Wolf Kahn
(b. 1927)

An important member of the second generation New York School, Wolf Kahn is renowned for his luminous, richly colored landscapes. Focusing on such thematic imagery as the tended fields, houses and sturdy barns of New England, Kahn's work represents a masterful synthesis of illusionistic representation and abstraction.

Kahn was born in Stuttgart, Germany, in 1927. As a boy, he studied painting and drawing in Frankfurt. In 1939 his family was separated by the Nazi upheaval, and Kahn was sent to Cambridge, England, with other refugee children. One year later he arrived in New York City, where he was united with his father, a noted musician.  Kahn continued his education at the New York High School of Music and Art, graduating in 1945. During 1946 after a brief period of service in the Navy, he worked under Stuart Davis at the New School for Social Research. From 1947 until 1949, Kahn attended Hans Hofmann's School of Fine Art in New York. He also spent a summer as Hofmann's studio assistant in Provincetown.

In 1950 Kahn enrolled at the University of Chicago, receiving his bachelor's degree a year later. After a period of traveling across the continent and working in Oregon as a lumberjack, he returned to New York and resumed painting. In 1956, along with several other of Hofmann's former students, he helped found the Hansa Gallery, one of the first artists' co-operative loft galleries. During these years, Kahn was one of several young artists, including Elaine de Kooning and Robert De Niro, who were influenced by action painting but, at the same time, felt the need to reintroduce nature back into their art.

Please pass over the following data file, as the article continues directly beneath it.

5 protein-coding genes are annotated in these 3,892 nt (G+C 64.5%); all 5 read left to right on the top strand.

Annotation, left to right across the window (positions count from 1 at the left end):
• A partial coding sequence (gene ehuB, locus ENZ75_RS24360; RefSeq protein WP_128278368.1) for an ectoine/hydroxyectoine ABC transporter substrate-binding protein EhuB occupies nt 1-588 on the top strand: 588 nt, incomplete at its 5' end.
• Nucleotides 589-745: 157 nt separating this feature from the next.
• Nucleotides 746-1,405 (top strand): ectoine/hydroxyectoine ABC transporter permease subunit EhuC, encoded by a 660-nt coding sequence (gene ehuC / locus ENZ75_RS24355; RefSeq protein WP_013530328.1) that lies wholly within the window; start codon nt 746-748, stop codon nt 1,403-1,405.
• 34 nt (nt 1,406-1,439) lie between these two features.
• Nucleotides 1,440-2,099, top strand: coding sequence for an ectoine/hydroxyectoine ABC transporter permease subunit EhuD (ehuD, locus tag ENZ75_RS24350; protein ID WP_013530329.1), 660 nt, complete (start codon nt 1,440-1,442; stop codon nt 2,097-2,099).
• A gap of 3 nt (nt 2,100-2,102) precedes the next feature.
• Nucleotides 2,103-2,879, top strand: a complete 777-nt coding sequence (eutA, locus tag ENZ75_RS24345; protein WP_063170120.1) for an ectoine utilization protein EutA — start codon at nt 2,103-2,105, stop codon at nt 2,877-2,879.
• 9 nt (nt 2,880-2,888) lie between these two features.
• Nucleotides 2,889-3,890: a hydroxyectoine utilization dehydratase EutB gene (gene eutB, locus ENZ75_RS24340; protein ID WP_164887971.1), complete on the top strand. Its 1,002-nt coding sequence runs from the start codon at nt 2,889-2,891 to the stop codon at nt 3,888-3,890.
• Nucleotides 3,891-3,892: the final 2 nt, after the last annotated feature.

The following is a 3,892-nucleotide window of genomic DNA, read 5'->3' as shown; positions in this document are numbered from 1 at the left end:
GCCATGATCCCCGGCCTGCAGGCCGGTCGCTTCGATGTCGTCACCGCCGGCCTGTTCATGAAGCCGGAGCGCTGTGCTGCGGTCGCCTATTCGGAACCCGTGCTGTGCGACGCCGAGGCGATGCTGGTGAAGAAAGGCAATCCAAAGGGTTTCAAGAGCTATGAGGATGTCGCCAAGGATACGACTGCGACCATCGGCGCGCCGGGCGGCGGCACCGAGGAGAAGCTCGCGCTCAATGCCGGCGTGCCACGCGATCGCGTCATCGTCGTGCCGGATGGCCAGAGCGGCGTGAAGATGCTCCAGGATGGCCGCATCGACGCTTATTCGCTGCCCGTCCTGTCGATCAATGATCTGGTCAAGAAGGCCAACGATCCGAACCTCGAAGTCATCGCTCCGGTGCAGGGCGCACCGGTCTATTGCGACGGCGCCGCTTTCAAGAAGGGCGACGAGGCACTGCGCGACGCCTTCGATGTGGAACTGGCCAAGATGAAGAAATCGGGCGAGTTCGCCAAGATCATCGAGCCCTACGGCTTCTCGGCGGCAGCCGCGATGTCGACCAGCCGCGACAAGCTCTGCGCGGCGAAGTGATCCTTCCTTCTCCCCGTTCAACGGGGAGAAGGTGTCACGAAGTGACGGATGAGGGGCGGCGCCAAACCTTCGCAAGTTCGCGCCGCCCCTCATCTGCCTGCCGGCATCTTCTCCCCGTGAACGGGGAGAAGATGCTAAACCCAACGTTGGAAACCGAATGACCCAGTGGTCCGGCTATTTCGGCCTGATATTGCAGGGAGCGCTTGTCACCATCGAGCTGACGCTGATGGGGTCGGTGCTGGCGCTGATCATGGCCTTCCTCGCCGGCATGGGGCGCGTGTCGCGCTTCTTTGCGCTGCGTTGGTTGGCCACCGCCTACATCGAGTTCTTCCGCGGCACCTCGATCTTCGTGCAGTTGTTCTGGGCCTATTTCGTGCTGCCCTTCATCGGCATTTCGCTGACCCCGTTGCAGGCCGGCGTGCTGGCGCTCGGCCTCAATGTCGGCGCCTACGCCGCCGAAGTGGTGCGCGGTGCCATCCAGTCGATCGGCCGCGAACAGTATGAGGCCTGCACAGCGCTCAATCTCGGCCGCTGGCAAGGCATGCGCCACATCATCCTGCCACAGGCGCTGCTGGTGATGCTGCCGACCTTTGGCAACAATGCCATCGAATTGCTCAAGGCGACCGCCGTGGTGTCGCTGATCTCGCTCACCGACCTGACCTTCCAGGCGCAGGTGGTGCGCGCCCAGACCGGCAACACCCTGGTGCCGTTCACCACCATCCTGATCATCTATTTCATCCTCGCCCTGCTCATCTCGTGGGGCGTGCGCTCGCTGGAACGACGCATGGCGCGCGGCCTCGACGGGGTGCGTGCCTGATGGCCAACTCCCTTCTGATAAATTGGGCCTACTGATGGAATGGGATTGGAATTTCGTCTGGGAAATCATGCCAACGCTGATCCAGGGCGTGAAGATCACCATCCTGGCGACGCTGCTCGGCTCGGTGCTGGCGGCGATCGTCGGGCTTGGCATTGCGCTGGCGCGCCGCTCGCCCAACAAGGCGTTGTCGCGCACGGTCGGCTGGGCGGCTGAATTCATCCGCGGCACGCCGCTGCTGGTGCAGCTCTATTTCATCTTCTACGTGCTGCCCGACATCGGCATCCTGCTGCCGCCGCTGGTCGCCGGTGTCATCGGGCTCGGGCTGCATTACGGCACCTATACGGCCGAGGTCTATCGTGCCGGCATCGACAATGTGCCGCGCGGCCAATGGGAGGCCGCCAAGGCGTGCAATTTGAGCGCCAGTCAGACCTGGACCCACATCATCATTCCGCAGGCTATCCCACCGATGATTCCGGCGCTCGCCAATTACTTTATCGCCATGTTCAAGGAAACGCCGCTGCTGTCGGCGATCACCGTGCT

Kahn's early work consists of still lifes and figure studies, which show the influence of Hofmann's "push-pull" space as well as his gestural energy.  However, Kahn's mature style revolves around the portrayal of un-peopled landscapes in which he combines an expressive chromaticism (inspired by Milton Avery and Mark Rothko) with an emphasis on the dynamics of light and atmosphere. Many critics describe him as a Luminist, carrying on the 19th century tradition but with a thoroughly modern sensibility. Kahn draws much of his subject matter from the landscape in and around his farm in Vermont, where he spends his summers.

Kahn has had numerous solo exhibitions, organized by such institutions as the San Diego Museum of Art (1984, 1987), the Munson-Williams-Proctor Institute (1882), the Arts Club of Chicago (1981) and the Rhode Island School of Design Museum (1979). He is also the recipient of many awards and prizes, including a Guggenheim Fellowship (1966-67). Examples of Kahn's work can be found in most of America's major museums, including the Metropolitan Museum of Art, the Museum of Modern Art and the Whitney Museum of American Art, to name only a few.